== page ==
Feather plucking is quite a common problem, especially with young Lutino Cockatiels. Feather plucking usually starts to happen when the chick begins to feather up, and then one or both of its parents pluck out its feathers. The plucking normally takes place first at the back of the neck, but this often happens over a wider area of the body too.
The experts say it is because the adult birds may be keen to breed again, and this is their way to drive their young from the nest box. When these feather plucking mutilations occur, they normally happen within a few hours, so it is difficult to take effective action in time. Feather plucking can be an inherited thing.
If you know that a particular pair of cockatiels are prone to doing this, you can take precautions to prevent a recurrence. Try sprinkling powdered aloes around the necks of the young each day as they begin to feather up. This is bitter tasting and will hopefully deter the adult birds from feather plucking. The other thing to do is to leave a second nesting box close to the first, and then hopefully the breeding pair will just move into the new one for the next batch of egg laying, rather than persecute their existing chicks.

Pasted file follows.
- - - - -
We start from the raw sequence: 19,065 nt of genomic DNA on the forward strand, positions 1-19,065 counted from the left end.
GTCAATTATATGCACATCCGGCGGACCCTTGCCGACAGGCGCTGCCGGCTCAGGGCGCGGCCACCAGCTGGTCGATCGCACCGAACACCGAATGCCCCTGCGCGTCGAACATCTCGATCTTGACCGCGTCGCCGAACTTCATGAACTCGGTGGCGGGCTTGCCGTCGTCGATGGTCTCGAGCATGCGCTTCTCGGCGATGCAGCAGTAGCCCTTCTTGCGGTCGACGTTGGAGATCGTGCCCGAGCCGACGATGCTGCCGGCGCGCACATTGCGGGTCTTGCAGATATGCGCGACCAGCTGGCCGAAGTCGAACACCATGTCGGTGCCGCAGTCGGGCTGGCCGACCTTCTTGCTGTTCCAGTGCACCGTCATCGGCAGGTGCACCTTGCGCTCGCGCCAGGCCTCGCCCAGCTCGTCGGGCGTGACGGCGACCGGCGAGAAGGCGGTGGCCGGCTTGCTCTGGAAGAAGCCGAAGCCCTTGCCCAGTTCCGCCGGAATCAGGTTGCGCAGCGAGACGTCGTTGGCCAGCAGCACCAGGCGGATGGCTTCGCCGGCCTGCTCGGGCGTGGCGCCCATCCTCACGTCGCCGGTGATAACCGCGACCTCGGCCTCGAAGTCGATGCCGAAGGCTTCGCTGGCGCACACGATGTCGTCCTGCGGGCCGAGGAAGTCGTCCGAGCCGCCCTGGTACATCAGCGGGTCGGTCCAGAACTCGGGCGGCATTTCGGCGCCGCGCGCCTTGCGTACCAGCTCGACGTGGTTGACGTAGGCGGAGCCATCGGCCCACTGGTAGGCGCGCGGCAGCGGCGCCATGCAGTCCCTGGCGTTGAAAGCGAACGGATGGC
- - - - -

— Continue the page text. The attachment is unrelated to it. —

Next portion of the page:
Once the chicks have left the nest the feather growth will return to normal. There is rarely a re-occurrence of feather plucking once the birds have left the nest.
Unlike cockatoos, adult cockatiels rarely pluck their own feathers. If they do they could be suffering from Giardia, which is a parasitic condition which triggers severe skin irritation. If this is the case, successful treatment of Giardia will solve the feather plucking problems.